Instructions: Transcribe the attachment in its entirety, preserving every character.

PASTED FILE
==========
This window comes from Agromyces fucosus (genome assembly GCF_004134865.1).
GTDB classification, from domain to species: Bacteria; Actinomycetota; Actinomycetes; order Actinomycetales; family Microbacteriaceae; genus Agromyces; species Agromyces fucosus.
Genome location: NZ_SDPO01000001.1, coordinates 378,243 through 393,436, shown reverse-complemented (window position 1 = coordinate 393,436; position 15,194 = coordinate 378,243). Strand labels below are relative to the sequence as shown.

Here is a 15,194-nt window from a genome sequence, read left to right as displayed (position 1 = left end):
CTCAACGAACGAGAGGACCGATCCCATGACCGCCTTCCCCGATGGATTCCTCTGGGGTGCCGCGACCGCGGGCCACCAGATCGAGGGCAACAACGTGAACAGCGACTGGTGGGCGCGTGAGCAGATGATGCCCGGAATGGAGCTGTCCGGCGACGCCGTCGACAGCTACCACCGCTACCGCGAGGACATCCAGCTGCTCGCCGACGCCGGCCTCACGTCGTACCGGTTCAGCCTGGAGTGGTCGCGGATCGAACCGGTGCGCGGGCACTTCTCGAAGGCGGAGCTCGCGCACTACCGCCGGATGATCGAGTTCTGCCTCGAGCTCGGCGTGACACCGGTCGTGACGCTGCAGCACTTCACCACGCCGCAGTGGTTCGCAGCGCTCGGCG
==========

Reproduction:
This window comes from Agromyces fucosus (genome assembly GCF_004134865.1).
GTDB classification, from domain to species: Bacteria; Actinomycetota; Actinomycetes; order Actinomycetales; family Microbacteriaceae; genus Agromyces; species Agromyces fucosus.
Genome location: NZ_SDPO01000001.1, coordinates 378,243 through 393,436, shown reverse-complemented (window position 1 = coordinate 393,436; position 15,194 = coordinate 378,243). Strand labels below are relative to the sequence as shown.

Here is a 15,194-nt window from a genome sequence, read left to right as displayed (position 1 = left end):
CTCAACGAACGAGAGGACCGATCCCATGACCGCCTTCCCCGATGGATTCCTCTGGGGTGCCGCGACCGCGGGCCACCAGATCGAGGGCAACAACGTGAACAGCGACTGGTGGGCGCGTGAGCAGATGATGCCCGGAATGGAGCTGTCCGGCGACGCCGTCGACAGCTACCACCGCTACCGCGAGGACATCCAGCTGCTCGCCGACGCCGGCCTCACGTCGTACCGGTTCAGCCTGGAGTGGTCGCGGATCGAACCGGTGCGCGGGCACTTCTCGAAGGCGGAGCTCGCGCACTACCGCCGGATGATCGAGTTCTGCCTCGAGCTCGGCGTGACACCGGTCGTGACGCTGCAGCACTTCACCACGCCGCAGTGGTTCGCAGCGCTCGGCG